The Winnipeg Ice scored the game’s first three goals and went on to a 6-4 Winnipegvictory over the Regina Pats in the Regina hub. . . . The Ice (18-5-1) finished its season with points in seven straight (6-0-1). . . . The Pats (9-12-3) lost their last two games. . . . Winnipeg got started with first-period goals from F James Form (3) and D Mike Ladyman (3), with F Conor Geekie (9) making it 3-0 at 2:50 of the second period. . . . F Zack Smith scored while shorthanded for Regina at 15:55, but the Ice iced it with the game’s next two goals — from F Michael Milne, on a PP, at 17:28 of the second and F Zach Benson (10), at 1:22 of the third. . . . F Carter Messier (5) scored for Regina at 6:12, with Milne (6), who also had an assist, getting his second goal at 9:47 for a 6-2 lead. . . . Smith completed his first career three-goal game with two PP goals, at 17:11 and 17:32. Smith, who also had one assist, finished with seven goals. . . . G Carl Stankowski of the Ice, who backstopped the Seattle Thunderbirds to a WHL title at 16, stopped 24 shots in his final WHL game. He turned 21 on March 9. . . . Ice F Peyton Krebs had one assist to run his franchise-record point streak to 23 games. He finished with 43 points and leads the Regina hub by six points over F Ben McCartney of the Brandon Wheat Kings, who has one game remaining. . . .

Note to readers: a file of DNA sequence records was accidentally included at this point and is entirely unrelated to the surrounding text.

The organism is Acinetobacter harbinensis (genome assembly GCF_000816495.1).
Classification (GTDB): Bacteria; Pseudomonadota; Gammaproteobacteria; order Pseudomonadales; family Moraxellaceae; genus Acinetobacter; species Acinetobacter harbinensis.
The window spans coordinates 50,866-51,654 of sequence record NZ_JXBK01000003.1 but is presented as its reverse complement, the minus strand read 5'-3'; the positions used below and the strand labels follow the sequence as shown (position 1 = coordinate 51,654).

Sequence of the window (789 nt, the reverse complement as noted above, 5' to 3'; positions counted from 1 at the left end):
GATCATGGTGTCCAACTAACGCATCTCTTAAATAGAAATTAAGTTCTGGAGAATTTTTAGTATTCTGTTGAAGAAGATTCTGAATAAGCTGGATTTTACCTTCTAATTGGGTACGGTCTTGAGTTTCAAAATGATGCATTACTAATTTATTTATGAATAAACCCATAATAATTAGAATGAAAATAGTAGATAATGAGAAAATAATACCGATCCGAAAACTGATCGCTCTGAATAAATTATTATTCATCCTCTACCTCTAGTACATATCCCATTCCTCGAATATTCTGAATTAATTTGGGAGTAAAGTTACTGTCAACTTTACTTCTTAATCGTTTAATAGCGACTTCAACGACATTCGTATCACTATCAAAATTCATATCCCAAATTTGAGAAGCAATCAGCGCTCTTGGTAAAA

G Dustin Wolf stopped 37 shots to lead the visiting Everett Silvertips to a 3-2 Everettvictory over the Portland Winterhawks. . . . Everett (14-3-0) has won five in a row and leads the U.S. Division by nine points over Portland (8-6-3). . . . F Jacob Wright (7) gave Everett a 1-0 lead at 2:43 of the second period, with Portland F Tyson Kozak (2) equalizing on a PP at 8:51. . . . Everett got the next two goals, with F Gage Goncalves (11) notching its first shorthanded goal this season 39 seconds into the third period and F Cole Fonstad (12) stretching the lead at 5:40. . . . F Jaydon Dureau (4) pulled Portland to within a goal at 14:40. . . . This season, Wolf is 13-2-0, 1.67, .945. . . . Associate coach Kyle Gustafson ran Portland’s bench with Mike Johnston, the general manager and head coach, in Texas watching the IIHF U18 World championship. . . .

F Josh Pillar scored twice and G Dylan Garand stopped 38 shots to lead the KamloopsKamloops Blazers to a 2-1 victory over the visiting Vancouver Giants. . . . Kamloops (12-2-0) has won five straight. . . . Vancouver (9-6-0) has lost three in a row. . . . D Tanner Brown (1) gave the Giants a 1-0 lead at 13:25 of the second period. . . . Pillar tied the score at 14:36, then snapped the tie with his seventh goal, on a PP, at 7:38 of the third. . . . Kamloops was 1-for-3 on the PP; Vancouver was 0-for-6. . . . The Giants held 11-2 and 14-9 shot advantages in the first two periods respectively, but could only get one behind Garand, who now is 10-2-0, 2.16, .918. . . . Vancouver got 21 stops from G Trent Miner, who is 6-5-0, 1.61, .935. . . .